Thursday, June 14, 2012

5 minutes or less: Indexing Attributes in OID

I’ve written this short post as just a note to myself quite some time back. Since I had to rely on it quite a couple of times, I thought it would be worth sharing it with our readers.

It may be too basic to some people, but I am sure others out there had, are having or will have issues when running searches with LDAP filters against OID (Oracle Internet Directory), especially if those filters refer to custom attributes. The information presented here is certainly available in OID Administration Guide at Managing Directory Schema chapter, but it still might be a little bit scattered.

[Update on 12/02/2013]: Starting with OID, there's an autocatalog feature that automatically indexes attributes upon a search. This is controlled by DSA-wide orclautocatalog attribute, which is enabled by default.

First and foremost: an attribute is only searchable in OID if it is indexed. This is definitely not the case of any your brand new custom attributes.

Any search containing a non-indexed attribute in the ldap filter will return something like:

> ldapsearch -h localhost -p 6501 -D "cn=orcladmin" -w welcome1 -b "cn=users,ou=mycompany,dc=com"–s sub "assistant=kathy"

ldap_search: DSA is unwilling to perform
ldap_search: additional info: 
LDAP Error 53 : [LDAP: error code 53 - Function Not Implemented, search filter attribute assistant is not indexed/cataloged]

Second, directly from OID Administration Guide, About Indexing Attributes section:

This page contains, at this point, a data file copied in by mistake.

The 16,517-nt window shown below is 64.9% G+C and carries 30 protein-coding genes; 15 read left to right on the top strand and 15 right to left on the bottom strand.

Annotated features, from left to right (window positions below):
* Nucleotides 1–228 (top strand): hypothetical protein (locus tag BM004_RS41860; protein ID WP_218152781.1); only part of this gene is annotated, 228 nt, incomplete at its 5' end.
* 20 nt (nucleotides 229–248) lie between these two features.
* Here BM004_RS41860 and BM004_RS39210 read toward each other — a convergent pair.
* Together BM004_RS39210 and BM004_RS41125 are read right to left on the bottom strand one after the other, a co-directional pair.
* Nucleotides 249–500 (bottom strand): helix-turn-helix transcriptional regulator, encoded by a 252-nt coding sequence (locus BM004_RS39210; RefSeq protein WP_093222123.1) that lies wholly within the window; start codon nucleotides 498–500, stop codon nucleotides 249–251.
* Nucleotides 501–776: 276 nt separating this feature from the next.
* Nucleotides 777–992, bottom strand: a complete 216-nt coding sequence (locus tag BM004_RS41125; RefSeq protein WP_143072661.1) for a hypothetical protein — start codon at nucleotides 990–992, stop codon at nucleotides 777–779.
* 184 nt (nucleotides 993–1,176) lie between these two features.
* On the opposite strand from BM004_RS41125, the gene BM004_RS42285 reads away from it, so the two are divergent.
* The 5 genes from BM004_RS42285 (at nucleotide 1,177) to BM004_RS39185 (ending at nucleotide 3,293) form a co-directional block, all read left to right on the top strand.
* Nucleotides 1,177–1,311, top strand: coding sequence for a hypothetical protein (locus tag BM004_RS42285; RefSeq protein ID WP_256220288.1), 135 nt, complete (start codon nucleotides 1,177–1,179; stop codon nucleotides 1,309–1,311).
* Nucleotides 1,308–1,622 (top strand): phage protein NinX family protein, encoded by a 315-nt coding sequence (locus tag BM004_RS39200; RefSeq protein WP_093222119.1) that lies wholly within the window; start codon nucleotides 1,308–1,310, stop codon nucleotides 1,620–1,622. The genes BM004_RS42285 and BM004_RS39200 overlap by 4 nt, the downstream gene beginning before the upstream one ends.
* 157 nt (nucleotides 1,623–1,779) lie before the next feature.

You can index only those attributes that have:
The error message above is straightforward. But how do you create an index for the attribute?

There are 3 ways to index attributes in OID: i) using ODSM (Oracle Directory Services Manager), ii) using ldapmodify or iii) using the catalog tool.

ODSM and ldapmodify are only good if you have just defined the attribute and there’s still no data associated with it. Only values added after the index creation are indexed.

The safest approach is running OID’s catalog tool, because it indexes all existing attribute values.

1) Indexing attributes using ODSM:


Here I’ve randomly picked a non-indexed attribute, assistant. The Indexed checkbox (pointed by the blue arrow) is read-only. You actually have to click on the button pointed by the red arrow first.

2) Indexing attributes using ldapmodify:

Create a small ldif file as the one below and run ldapmodify using the –f argument.

dn: cn=catalogs 
changetype: modify 
add: orclindexedattribute 
orclindexedattribute: assistant

> ldapmodify –h <host> –p <port> –D <admin user dn> –w <password> –f <ldif file>

3) Indexing attributes using the catalog tool:

a) Set the ORACLE_HOME environment variable to the your IDM ORACLE_HOME installation. If you’ve accepted the names given to you by the Oracle Installer, this value is typically $MW_HOME/Oracle_IDM1. The catalog tool is found under $ORACLE_HOME/ldap/bin

b) Set the ORACLE_INSTANCE environment variable to your IDM instance installation. If you’ve accepted the names given to you by the Oracle Installer, this value is typically $MW_HOME/asinst_1. Under $ORACLE_INSTANCE you should find a tnsnames.ora under the config folder. This is where the catalog tool gets your database connection details.

c) Run

$ORACLE_HOME/ldap/bin/catalog connect=”OIDDB” add=true attribute=”assistant”

If you want to delete an existing index:

$ORACLE_HOME/ldap/bin/catalog connect=”OIDDB” delete=true attribute=”assistant”

where OIDDB is the actual tnsname defined in your IDM instance tnsnames.ora file.

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